Here is the link to Inherent Dignity which you can download for use. The Launch was live-streamed on Facebook. Please promote this guide in your networks. It is a wonderful compendium of the human rights tools that can combat trafficking in persons. The guide provides an overview of the abuses that assault dignity and then outlines the human rights mechanisms that champion the ‘Inherent Dignity’ of every person. The guidebook ‘Inherent Dignity’ is focusing the response towards the transformation called for and committed to in the 2030 Agenda for Sustainable Development – our hope for the future. It is the one living in poverty, excluded, left behind, marginalized, discriminated against who is vulnerable to human trafficking. It is the same dynamic of exploration and abuse that is encapsulated in the current economic system – neo-liberalism – profit over people and planet.
There are some aspect of this guide book that I love a) The title ‘Inherent Dignity.’ It is easy to read and provides the introduction to good discussion at the local and grassroots level. The Guide says it is for local actors. It is here that change will be effected – having the discussion in the family, in the local community with local leaders empowering people to know another reality, a reality of inherent dignity.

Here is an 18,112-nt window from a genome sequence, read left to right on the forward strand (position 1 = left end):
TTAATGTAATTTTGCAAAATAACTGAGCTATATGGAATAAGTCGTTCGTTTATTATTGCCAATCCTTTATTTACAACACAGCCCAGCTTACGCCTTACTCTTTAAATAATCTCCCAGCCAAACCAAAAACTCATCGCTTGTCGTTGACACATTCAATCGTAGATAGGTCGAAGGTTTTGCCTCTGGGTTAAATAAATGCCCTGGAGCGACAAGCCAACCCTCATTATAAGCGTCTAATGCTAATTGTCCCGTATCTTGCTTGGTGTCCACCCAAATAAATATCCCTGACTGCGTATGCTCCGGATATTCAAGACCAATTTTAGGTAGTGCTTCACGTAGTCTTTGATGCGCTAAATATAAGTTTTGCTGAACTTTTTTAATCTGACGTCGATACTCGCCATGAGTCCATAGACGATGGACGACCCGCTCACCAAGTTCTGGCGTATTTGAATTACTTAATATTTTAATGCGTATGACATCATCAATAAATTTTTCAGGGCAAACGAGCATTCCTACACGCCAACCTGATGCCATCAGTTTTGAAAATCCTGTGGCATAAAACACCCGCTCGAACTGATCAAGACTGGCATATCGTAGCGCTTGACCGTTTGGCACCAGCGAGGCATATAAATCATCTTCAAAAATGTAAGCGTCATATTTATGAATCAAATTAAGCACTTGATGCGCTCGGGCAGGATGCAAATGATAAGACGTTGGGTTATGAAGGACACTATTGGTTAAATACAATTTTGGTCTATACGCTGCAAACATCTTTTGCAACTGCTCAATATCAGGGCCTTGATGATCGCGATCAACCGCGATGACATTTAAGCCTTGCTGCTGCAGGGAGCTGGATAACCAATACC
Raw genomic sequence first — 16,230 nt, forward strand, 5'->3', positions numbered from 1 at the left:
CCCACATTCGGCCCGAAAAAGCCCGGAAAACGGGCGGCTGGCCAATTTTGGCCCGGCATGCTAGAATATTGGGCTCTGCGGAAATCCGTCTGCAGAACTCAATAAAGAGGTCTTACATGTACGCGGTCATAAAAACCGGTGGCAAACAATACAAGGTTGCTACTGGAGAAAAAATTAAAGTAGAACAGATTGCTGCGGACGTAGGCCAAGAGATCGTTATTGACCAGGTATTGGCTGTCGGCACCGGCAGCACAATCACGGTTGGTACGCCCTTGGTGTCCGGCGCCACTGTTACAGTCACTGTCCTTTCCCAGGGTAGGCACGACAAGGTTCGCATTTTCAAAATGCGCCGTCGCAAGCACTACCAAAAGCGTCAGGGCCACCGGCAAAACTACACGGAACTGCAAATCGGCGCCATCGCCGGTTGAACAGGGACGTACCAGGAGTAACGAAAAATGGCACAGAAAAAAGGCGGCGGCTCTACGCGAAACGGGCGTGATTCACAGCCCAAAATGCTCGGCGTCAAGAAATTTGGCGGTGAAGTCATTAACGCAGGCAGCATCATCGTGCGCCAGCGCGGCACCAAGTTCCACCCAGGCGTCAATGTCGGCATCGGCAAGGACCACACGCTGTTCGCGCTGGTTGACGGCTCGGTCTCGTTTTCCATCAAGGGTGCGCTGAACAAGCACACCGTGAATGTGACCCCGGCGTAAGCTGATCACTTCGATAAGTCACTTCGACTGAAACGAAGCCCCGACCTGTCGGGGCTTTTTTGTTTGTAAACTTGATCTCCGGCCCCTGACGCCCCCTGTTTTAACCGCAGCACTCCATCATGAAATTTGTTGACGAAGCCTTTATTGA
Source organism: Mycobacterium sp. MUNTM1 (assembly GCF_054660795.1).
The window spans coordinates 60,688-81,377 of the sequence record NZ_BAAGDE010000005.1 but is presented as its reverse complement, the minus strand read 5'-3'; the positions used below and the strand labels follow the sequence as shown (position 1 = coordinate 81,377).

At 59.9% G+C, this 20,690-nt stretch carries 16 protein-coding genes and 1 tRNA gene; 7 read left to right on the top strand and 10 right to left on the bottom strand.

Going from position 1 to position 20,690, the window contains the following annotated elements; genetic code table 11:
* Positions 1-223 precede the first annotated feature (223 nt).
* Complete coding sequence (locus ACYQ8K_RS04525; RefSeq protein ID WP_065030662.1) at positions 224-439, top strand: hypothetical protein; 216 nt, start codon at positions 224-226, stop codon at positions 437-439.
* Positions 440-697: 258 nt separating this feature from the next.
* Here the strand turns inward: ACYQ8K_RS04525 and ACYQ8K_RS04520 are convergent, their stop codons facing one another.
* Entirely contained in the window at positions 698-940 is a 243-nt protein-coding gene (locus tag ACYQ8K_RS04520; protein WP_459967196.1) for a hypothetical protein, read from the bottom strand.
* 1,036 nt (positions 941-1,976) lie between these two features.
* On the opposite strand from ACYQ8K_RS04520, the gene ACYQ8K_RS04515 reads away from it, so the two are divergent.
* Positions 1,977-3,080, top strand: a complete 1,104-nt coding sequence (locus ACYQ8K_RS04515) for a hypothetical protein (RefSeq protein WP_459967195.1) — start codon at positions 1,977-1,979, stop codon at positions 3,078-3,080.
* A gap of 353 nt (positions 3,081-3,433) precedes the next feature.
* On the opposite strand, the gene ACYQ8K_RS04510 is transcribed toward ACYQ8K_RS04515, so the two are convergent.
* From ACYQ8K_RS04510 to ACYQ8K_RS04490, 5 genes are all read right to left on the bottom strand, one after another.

b) The insight and statement that human rights violations occur before a girl or women is trafficked … poverty, lack of access to education, health, domestic violence, sexual abuse, gender inequality … Angela Reed call it ‘cumulative disadvantage,’ cumulative human rights violations break down ‘inherent dignity’ and breaks the person – in spirit, in body, in mind must receive attention and be realistically addressed. The guidebook also notes that human rights violations occurring during trafficking experience and after.
c) Highlights the active role that girls and women who have been trafficked have in prevention work is to be commended.
d) The language of rights holders and duty bearers give rise to the central role of participation of all in efforts to combat human trafficking.
e) The chart illustrating the paradigms – ways of understanding the multifaceted drivers of human trafficking is very useful in discussion (see page 21) – users of the guide may identify others.
f) Read the experience of Cathy’s experience on Page 27. And then see the analysis of Human Rights Violations that occurred before, during and after being trafficked. Do you think there are girls and women with similar experiences in your neighbourhood?